It always warms our heart to hear a story about the long-lasting relationship between an artist and a gallery, and the one between Paco Pomet and My Name’s Lolita Art is one of those. Showing with the Spanish gallery since 2006, Paco Pomet opens his seventh solo exhibition Últimas Luces (The Last Lights) this Thursday, November 21st. Featuring 15 new oils on canvas, Pomet celebrates the majestic mountainous region of the Sierra Nevada where he grew up.

"I have always liked the landscape and mountains, in particular. When I was a kid, my family used to enjoy weekends in the countryside, especially around the Sierra Nevada mountains. During winters, we always have the sight of snow-capped peaks in our daily landscape´s background. That may have influenced me since I was little." –Paco Pomet 

This grand scenery also fed an ongoing focus on light and monochrome imagery, as he could see these glorious mountains changing throughout the day. However, depicting breathtaking scenery wasn't the primary goal for the Grenada-based artist who found it to be a great setting for a new series of surreal images that impose questions around the subjects of his interest.

Desenlace Óleo acrílico y rotulador sobre lienzo. 160 x 200 cm. 2019

Usually working towards creating an alternative, impossible narrative, Pomet this time uses his practice to point out and warn of the ongoing environmental crisis humanity is experiencing worldwide. Coinciding with the upcoming global climate meeting in Madrid, the artist portrays nature's most awe-inspiring regions as fragile settings, emphasizing the influence of human behavior. Further accented by imagery of vintage mountaineers "hiking" into the human environment, the works are visual metaphors for the feeling of lostness shared worldwide. "I find mountaineering imagery very suggestive to convey matters that have to deal with several questions that interest me a lot – the course of time, the unachievable, the power of nature, and the awareness of mankind smallness."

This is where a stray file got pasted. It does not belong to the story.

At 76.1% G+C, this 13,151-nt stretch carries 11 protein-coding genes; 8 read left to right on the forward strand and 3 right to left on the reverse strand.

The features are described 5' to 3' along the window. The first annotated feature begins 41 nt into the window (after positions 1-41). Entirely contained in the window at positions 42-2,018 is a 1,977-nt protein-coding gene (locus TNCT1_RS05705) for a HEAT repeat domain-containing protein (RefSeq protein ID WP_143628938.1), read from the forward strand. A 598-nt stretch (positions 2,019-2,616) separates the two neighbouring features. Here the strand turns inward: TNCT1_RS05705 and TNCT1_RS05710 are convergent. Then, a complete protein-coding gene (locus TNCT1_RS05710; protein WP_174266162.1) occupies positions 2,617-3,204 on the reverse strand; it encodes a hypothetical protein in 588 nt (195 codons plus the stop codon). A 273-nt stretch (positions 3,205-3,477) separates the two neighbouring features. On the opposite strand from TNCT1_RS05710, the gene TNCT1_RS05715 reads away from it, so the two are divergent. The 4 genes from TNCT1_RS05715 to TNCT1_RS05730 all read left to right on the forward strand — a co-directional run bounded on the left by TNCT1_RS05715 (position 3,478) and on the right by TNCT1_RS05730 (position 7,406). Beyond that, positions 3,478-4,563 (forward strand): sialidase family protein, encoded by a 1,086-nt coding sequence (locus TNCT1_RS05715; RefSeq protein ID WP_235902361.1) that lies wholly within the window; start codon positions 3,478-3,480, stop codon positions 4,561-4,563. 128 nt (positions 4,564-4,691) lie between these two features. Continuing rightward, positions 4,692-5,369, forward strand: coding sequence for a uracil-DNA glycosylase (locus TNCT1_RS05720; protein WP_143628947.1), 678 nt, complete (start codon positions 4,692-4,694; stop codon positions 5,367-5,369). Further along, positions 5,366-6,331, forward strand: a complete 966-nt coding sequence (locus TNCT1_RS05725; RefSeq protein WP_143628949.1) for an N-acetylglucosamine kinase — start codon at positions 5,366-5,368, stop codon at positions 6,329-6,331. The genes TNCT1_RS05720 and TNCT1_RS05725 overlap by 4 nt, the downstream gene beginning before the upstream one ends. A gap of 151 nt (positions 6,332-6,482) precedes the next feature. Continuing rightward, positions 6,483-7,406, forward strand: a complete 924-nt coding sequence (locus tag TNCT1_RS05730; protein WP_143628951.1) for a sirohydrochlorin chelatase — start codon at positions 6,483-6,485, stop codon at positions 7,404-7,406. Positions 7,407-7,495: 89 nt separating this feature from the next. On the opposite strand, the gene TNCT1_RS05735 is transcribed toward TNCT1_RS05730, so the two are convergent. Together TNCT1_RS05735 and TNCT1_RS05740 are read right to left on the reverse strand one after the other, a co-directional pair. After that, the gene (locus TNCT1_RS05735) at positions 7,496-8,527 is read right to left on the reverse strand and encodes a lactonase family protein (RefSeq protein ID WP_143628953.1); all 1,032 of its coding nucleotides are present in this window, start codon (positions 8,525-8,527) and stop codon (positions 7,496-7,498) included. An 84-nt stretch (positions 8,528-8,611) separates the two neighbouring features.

The idea of playing with scale is definitely taken furthest in two new pieces from an ongoing series of work, which features the moon and sun as main characters. "Celestial bodies and stars have fascinated me since I can remember. The sun or the moon is an endless source that throws very strong and mysterious statements for us: time, space, duration, darkness, light, beginning, finalization. Their presence and the power they have to convey feelings have no boundaries."

Perpetuum mobile Óleo sobre lienzo. 130 x 150 cm. 2019
Perpetuum Mobile

Regularly using light as a tone-setting attribute in his work, Pomet pushes this idea further by incorporating natural light sources as subjects in his work. "I also like to humanize these two celestial characters. By doing this, I can get closer to them and try to bring them to the theater of the human conscience. They can be excellent actors!"

Staying true to his monochrome color palette, a few works feature full-color sections or are entirely rendered using a wider spectrum of hues. En el Camino (On The Road) is an example of such work, originally commissioned for the book cover of a 50th-anniversary edition of the novel On The Road by Jack Kerouac. While mimicking the aesthetic of photos from the '50s, Pomet conveys feelings through the warmth of the sunset light and the repertorial palette used for that. "I don´t usually turn to color in a descriptive way, I use it more as a symbolic tool to point out some areas of a special semantic field," Pomet concludes. - Sasha Bogojev